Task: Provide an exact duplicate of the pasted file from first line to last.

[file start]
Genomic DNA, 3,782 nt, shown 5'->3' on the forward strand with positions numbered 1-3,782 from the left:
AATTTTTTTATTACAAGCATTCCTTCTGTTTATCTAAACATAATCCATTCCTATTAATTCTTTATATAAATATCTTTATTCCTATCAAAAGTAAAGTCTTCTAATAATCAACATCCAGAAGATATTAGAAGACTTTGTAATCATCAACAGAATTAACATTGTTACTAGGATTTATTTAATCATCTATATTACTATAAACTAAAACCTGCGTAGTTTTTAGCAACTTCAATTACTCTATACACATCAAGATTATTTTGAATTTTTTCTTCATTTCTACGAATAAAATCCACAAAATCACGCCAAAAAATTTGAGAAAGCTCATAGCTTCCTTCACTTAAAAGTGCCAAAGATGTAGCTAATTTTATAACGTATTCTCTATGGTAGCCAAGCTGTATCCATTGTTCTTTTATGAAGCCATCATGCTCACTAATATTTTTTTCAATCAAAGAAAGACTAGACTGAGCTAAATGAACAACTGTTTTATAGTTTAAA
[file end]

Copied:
Genomic DNA, 3,782 nt, shown 5'->3' on the forward strand with positions numbered 1-3,782 from the left:
AATTTTTTTATTACAAGCATTCCTTCTGTTTATCTAAACATAATCCATTCCTATTAATTCTTTATATAAATATCTTTATTCCTATCAAAAGTAAAGTCTTCTAATAATCAACATCCAGAAGATATTAGAAGACTTTGTAATCATCAACAGAATTAACATTGTTACTAGGATTTATTTAATCATCTATATTACTATAAACTAAAACCTGCGTAGTTTTTAGCAACTTCAATTACTCTATACACATCAAGATTATTTTGAATTTTTTCTTCATTTCTACGAATAAAATCCACAAAATCACGCCAAAAAATTTGAGAAAGCTCATAGCTTCCTTCACTTAAAAGTGCCAAAGATGTAGCTAATTTTATAACGTATTCTCTATGGTAGCCAAGCTGTATCCATTGTTCTTTTATGAAGCCATCATGCTCACTAATATTTTTTTCAATCAAAGAAAGACTAGACTGAGCTAAATGAACAACTGTTTTATAGTTTAAA